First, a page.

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Workplace Health, Safety and Welfare
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|For more information on Workplace health safety and welfare click here for the relevant chapter of the TUC guide to health and safety "Hazards at Work|
Temperature, humidity, ventilation and lighting are all major determinants of comfort in the workplace. Yet conditions in workplaces are often unsatisfactory and result in harmful health effects for workers.
In the 2010 TUC safety representatives survey, one in three (34 per cent) safety representatives cited high or low temperatures as one of their top concerns. Many workers face extremes of temperature. Examples include those working outdoors, work in cold stores, working near bakery ovens or furnaces. But all workers can experience problems because of hot or cold temperatures. People will complain of discomfort if the heating cannot cope in cold weather or if ventilation is bad when it is hot. Working in the wrong temperature can mean loss of concentration, irritability, tiredness, discomfort and increased accident risks. Too much heat can cause fatigue, dehydration, dizziness and fainting, heat stress and ultimately heat stroke. Cold temperatures affect dexterity and mobility and may increase physical and visual strain, fatigue, and other problems for people with muscular pain, arthritis and heart conditions. The TUC has been campaigning for maximum temperatures at work.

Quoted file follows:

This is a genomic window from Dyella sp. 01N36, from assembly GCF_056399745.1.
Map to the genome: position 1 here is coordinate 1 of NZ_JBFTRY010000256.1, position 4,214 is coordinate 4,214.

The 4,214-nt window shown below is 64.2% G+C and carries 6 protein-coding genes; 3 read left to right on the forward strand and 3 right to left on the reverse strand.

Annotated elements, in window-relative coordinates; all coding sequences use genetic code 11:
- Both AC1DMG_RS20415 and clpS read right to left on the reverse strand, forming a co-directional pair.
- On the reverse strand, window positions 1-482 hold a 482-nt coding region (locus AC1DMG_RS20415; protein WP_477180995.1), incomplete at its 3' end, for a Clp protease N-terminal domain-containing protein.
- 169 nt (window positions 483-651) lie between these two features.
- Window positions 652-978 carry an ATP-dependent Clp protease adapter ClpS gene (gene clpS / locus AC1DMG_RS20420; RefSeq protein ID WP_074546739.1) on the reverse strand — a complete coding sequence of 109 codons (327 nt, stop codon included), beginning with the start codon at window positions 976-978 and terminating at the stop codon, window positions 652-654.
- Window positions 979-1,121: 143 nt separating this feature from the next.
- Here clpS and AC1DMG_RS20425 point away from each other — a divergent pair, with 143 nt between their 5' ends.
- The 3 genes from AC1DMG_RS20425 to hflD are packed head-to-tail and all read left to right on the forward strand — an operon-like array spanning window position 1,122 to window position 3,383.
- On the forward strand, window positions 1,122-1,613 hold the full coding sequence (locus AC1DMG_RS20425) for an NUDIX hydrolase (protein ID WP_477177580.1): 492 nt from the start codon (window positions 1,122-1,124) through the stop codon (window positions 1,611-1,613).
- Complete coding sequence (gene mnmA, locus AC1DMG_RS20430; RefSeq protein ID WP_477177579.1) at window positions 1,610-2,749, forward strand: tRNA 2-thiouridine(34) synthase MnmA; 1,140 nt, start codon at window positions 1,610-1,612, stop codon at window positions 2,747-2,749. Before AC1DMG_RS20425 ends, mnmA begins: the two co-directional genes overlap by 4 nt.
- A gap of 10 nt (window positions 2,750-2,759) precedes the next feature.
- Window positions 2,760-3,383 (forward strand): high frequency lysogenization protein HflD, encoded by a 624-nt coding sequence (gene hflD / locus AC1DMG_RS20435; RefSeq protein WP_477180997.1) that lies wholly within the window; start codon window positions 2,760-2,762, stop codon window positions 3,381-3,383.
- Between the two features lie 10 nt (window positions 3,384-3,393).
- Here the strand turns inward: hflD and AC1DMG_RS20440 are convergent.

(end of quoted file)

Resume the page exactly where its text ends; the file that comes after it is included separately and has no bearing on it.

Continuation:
Many office workers have complained for years that the building that they work in is causing them ill health. Self-reported work-related illness surveys have previously shown that between 2,000 and 15,000 office workers suffer from 'sick building'-type symptoms. They believed that the symptoms were caused by their indoor working environment or indoor lighting at work.
Similarly seating, room dimensions and space, and cleanliness are all factors that are important to
workers but are often neglected by employers. It is a similar story when it comes to basic safety features. More than a third of all major injuries reported each year are caused as a result of a slip or trip. Slips or trips are the most common cause of non-fatal major injuries in both manufacturing and service industries.
- TUC information sheet on heat
- Give us a (Loo) break! Better welfare facilities - TUC guidance for union representatives (Doc)
- HSE pages on health and welfare (PDF)